Summer solstice triggers celebrations at Stonehenge in Europe

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Across the northern hemisphere on Tuesday, musicians shone with their instruments, and the children put up flower wreaths in preparation for the celebration of the summer solstice – the year’s longest day and shortest night in this part of the world.

On June 21, Londoners will experience around 17 hours of daylight. The sun will rise at 5:14 a.m. in Ottawa and set almost 16 hours later. In Sweden’s capital, Stockholm, it will be dark for 5½ hours.

For some cultures, the day has a mysterious quality to it. Different groups celebrate nature that blooms at the beginning of summer, while others worship the sun. Vikings and ancient Egyptians celebrated the summer solstice centuries ago. Today it is marked in a number of ways ashore in the northern hemisphere.

Crowds gathered at Stonehenge on June 21 to watch the sunrise on the summer solstice after covid restrictions affected the festivities in 2020 and 2021. (Video: @ carmenvazquez88 via Storyful)

For pagans, it marks the start of the Litha Festival, a celebration of the forces of the sun. Pagan worshipers wear special outfits and wreaths, which are believed to repel evil spirits, hold special rituals, and start bonfires.

In Wiltshire, England, heathens and other celebrants welcomed the early sunrise on Tuesday at Stonehenge with flutes and flower crowns.

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The 5,000-year-old World Heritage Site is in line with the movement of the sun, so that “if you were to stand in the middle of the stone circle on midsummer day, the sun would rise just to the left of Hælsteinen, an outlying rock north-east of the monument”, according to English Heritage preserve hundreds of ancient monuments and places.

This year, the celebration of Sunrise at Stonehenge – which was also streamed live for those who could not take the tour – was extra special, as it was the first time in two years that the old monument lifted pandemic restrictions on public gatherings.

The audience was diverse, according to Steven Morris, a reporter for the Guardian who was there. “A druid in floating cloaks played a waltz on the bagpipe in the cracked shade of a tree while a group of pilgrims rested on the grass and made crowns of summer flowers,” Morris wrote of the scene. “Three Buddhist monks strolled past while a group of men took off their T-shirts in the hot sunshine and drank beer, promising to continue partying until the sun goes down and rises again.”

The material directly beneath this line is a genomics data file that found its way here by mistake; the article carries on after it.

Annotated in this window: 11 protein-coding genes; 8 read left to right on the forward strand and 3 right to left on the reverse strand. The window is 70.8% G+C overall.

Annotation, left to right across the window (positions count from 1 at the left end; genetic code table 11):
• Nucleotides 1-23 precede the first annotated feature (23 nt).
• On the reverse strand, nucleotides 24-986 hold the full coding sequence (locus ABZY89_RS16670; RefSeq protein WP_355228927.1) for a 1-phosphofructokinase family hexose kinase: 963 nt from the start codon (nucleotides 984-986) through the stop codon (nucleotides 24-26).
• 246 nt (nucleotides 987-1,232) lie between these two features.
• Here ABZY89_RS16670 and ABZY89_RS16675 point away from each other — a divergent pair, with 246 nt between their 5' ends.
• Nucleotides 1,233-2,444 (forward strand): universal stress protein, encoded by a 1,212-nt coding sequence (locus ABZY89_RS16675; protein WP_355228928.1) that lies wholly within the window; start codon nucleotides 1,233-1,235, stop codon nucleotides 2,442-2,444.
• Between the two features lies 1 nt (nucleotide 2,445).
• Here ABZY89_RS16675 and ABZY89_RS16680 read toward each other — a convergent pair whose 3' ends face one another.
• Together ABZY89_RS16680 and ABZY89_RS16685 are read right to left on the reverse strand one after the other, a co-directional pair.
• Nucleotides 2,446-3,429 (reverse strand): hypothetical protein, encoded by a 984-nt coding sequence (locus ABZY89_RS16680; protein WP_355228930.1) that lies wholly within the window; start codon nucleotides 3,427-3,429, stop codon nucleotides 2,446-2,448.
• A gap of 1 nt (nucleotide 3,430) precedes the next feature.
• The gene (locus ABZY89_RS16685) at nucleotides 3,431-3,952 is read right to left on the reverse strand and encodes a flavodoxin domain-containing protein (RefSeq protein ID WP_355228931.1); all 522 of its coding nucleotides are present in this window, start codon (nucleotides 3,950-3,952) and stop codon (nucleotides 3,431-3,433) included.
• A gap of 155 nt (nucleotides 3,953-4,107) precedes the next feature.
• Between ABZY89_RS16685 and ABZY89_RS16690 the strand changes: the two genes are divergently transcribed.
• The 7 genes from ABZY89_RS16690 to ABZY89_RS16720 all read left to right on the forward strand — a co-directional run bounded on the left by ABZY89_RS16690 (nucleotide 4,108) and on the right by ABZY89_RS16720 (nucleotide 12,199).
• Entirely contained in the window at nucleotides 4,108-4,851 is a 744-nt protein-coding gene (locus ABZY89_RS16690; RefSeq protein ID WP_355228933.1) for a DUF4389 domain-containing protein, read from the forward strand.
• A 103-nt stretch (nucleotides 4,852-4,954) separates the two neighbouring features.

In France, the summer solstice coincides with a national celebration of music that has been held annually since 1982. On June 21, partygoers, musicians and DJs take to the streets, and national monuments are transformed into concert halls. The holiday is celebrated in 120 countries, according to the organizers.

This year marks the 40th anniversary of Music Day, started by Jack Lang, France’s Minister of Culture, to democratize access to musical performances and encourage people to discover new musical genres. Paris Philharmonic Orchestra will play Beethoven’s Ninth Symphony under the Louvre Pyramid, while the Eiffel Tower will host a festival featuring the Latin American dance Bachata. The organizers say more than 18,000 concerts will be held all over the world.

June 21 is also International Yoga Day, celebrated in South Asia and around the world with mass yoga sessions and educational events about the benefits of practice.

Sweden and its Nordic neighbors celebrate Midsummer, or Midsummer, on the weekend between 19 and 26 June. In Sweden, it is the official holiday and the start of a five-week summer holiday for children. They mark the occasion with bonfires, picnics, flower picking and corn pole dancing.

Midsummer was traditionally a holiday of love and fertility. According to ancient folklore, those who put at least seven different flowers under their pillows in midsummer would dream of their future partner. And the Swedish journalist Po Tidholm told the magazine Elle in 2019 that Swedes tend to drink more during the holidays than they normally would – which can lead to unexpected romantic connections.

“That, and the romantic feeling of a beautiful and long night when the sun almost does not set, used to do March 22, nine months after midsummer, the day when most children were born in Sweden,” Tidholm told Elle. “However, this is no longer true, since most Swedes are pragmatic enough to plan their pregnancy to give birth when it suits their work schedule.”